Although mostly centered on migration, talk of Latin American foreign policy has increased as the presidential primaries near. Presidential hopefuls have ripped into President Donald Trump’s immigration policy, especially focusing on his “zero tolerance” policy. South Bend, Indiana, Mayor Pete Buttigieg has called it “dead wrong” and former Secretary of Housing and Urban Development Julian Castro has vowed to decriminalize migration and admit climate refugees who ask for asylum. But the truth is that even in a crowded pool of candidates fighting for the 2020 nomination, many have failed to address how they would work with Latin American countries to address the root causes that push Latin American and Caribbean migrants to seek a better life in the United States. As candidates gear up for the fourth presidential debate...here is what some Democratic presidential hopefuls (and former contenders) have said about Latin American foreign policy so far.
October 15, 2019
Outgoing Department of Homeland Security head Kevin McAleenan plans to announce during a trip to Central America this week the reinstatement of foreign aid that President Trump previously demanded be withheld, according to government documents obtained by the Washington Examiner. McAleenan, the acting secretary of DHS, is slated to formally announce the United States is reinstating roughly $150 million in aid to El Salvador, Guatemala, and Honduras. The forthcoming aid is primarily through Defense and State Department programs that support newly signed agreements McAleenan has recently entered with leaders from each of the three countries. The deals focus on addressing surges in recent years in the number of people from countries other than Mexico arriving at the southern border, as well as the underlying causes prompting hundreds of thousands to leave since last October.
October 13, 2019
Hundreds of migrants from Africa, the Caribbean and Central America found themselves corralled in a migrant detention facility in southern Mexico on Sunday after a futile attempt to head north as part of a caravan aiming to reach the United States. Just before dusk, after having trudged more than 20 miles north, they were surrounded by hundreds of National Guard agents and police who persuaded the exhausted migrants to board vans back to Tapachula. Children cried, and women complained angrily about waiting months for papers. It was unclear if any would be deported.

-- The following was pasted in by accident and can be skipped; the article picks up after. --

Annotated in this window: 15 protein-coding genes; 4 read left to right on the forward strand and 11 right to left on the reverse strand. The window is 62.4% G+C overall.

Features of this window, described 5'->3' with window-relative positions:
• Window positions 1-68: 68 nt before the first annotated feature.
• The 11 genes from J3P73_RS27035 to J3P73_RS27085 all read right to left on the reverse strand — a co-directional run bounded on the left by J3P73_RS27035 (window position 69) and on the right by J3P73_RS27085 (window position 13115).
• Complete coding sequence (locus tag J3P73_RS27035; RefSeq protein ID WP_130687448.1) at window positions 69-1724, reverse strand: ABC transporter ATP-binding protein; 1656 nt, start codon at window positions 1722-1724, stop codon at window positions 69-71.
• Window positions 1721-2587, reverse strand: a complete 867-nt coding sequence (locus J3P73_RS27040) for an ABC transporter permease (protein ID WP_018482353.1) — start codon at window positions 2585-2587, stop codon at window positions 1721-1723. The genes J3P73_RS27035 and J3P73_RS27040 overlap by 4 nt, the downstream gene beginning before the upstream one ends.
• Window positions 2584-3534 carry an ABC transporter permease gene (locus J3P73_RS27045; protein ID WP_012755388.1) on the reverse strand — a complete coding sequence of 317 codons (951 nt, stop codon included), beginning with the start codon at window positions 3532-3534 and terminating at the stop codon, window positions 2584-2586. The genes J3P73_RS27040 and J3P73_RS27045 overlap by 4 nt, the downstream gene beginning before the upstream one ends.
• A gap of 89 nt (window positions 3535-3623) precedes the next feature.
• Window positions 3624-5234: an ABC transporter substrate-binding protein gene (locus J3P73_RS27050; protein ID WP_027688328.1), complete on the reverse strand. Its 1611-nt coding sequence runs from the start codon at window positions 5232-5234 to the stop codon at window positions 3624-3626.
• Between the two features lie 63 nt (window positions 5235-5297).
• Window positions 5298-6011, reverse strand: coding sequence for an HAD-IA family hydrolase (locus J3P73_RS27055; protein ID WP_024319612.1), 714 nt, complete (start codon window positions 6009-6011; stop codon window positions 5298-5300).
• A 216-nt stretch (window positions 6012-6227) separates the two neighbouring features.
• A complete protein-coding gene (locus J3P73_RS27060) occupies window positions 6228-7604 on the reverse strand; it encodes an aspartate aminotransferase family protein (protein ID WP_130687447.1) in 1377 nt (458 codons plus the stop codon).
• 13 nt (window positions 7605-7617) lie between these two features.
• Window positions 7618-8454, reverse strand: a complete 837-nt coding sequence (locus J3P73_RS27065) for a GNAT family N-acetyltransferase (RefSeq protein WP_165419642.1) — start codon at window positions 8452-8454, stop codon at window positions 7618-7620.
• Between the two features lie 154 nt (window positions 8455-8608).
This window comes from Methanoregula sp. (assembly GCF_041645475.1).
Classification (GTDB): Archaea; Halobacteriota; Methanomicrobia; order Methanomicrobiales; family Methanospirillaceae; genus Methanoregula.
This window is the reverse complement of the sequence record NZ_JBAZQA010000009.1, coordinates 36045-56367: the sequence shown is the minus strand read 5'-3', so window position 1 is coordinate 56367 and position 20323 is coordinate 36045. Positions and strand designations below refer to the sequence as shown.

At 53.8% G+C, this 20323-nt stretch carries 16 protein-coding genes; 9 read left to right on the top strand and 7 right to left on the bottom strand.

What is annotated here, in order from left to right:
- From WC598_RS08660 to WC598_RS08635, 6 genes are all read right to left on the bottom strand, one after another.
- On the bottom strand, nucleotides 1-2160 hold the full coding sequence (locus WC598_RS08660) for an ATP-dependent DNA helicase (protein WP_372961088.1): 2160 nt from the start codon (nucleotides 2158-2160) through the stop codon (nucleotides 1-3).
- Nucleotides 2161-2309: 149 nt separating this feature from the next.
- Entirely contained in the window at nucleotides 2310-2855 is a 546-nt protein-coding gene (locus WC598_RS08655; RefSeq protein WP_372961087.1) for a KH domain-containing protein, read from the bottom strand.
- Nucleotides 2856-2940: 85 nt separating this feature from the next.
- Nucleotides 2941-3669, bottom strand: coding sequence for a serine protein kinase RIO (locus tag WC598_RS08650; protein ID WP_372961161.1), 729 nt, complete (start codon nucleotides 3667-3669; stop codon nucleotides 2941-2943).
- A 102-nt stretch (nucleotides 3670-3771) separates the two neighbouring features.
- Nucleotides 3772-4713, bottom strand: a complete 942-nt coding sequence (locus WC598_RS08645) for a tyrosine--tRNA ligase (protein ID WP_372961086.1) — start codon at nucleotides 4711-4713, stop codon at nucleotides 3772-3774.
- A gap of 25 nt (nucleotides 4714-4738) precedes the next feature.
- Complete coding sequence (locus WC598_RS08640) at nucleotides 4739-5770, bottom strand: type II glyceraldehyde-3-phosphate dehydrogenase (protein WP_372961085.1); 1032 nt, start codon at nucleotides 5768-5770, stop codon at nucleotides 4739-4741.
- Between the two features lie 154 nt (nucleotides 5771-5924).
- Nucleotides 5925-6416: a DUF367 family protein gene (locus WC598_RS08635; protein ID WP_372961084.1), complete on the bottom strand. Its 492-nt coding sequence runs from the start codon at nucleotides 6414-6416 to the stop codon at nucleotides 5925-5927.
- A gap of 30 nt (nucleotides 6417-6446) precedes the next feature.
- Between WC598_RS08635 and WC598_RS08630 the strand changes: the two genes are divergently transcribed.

October 8, 2019
The government of the president of the United States, Donald Trump, declared in 2018 a “zero tolerance” policy on the border with Mexico before the growing arrival of undocumented immigrants, most of them from Central America. In July, the United States signed an immigration agreement with Guatemala and subsequently inked agreements with El Salvador and Honduras. US authorities said they also sought an understanding with Panama. Although the three governments reject that they are “safe third country” pacts — which would allow asylum seekers to be sent to another country to wait while their status is being processed — human rights associations claim the agreements do fall under that category.
October 8, 2019
Combat drug trafficking and climate change simultaneously: Drug trafficking and organized crime are fuelling deforestation in protected tropical forests and national parks across Central America, causing substantial economic losses. Traffickers are cutting down trees to build roads and airstrips to transport cocaine and are encroaching ever further into more remote forest areas to evade anti-narcotics operations, according to two separate studies on the problem. Environmental degradation caused by drug trafficking leads to losses of about $215 million annually in natural and cultural resources across Central America’s protected forest areas, showed estimates by report co-author Bernardo Aguilar-Gonzalez. Areas that are managed by communities record “very low forest losses”, they added. “Investing in community land rights and participatory governance in protected areas is a key strategy to combat drug trafficking and climate change simultaneously,” Aguilar-Gonzalez said in a statement.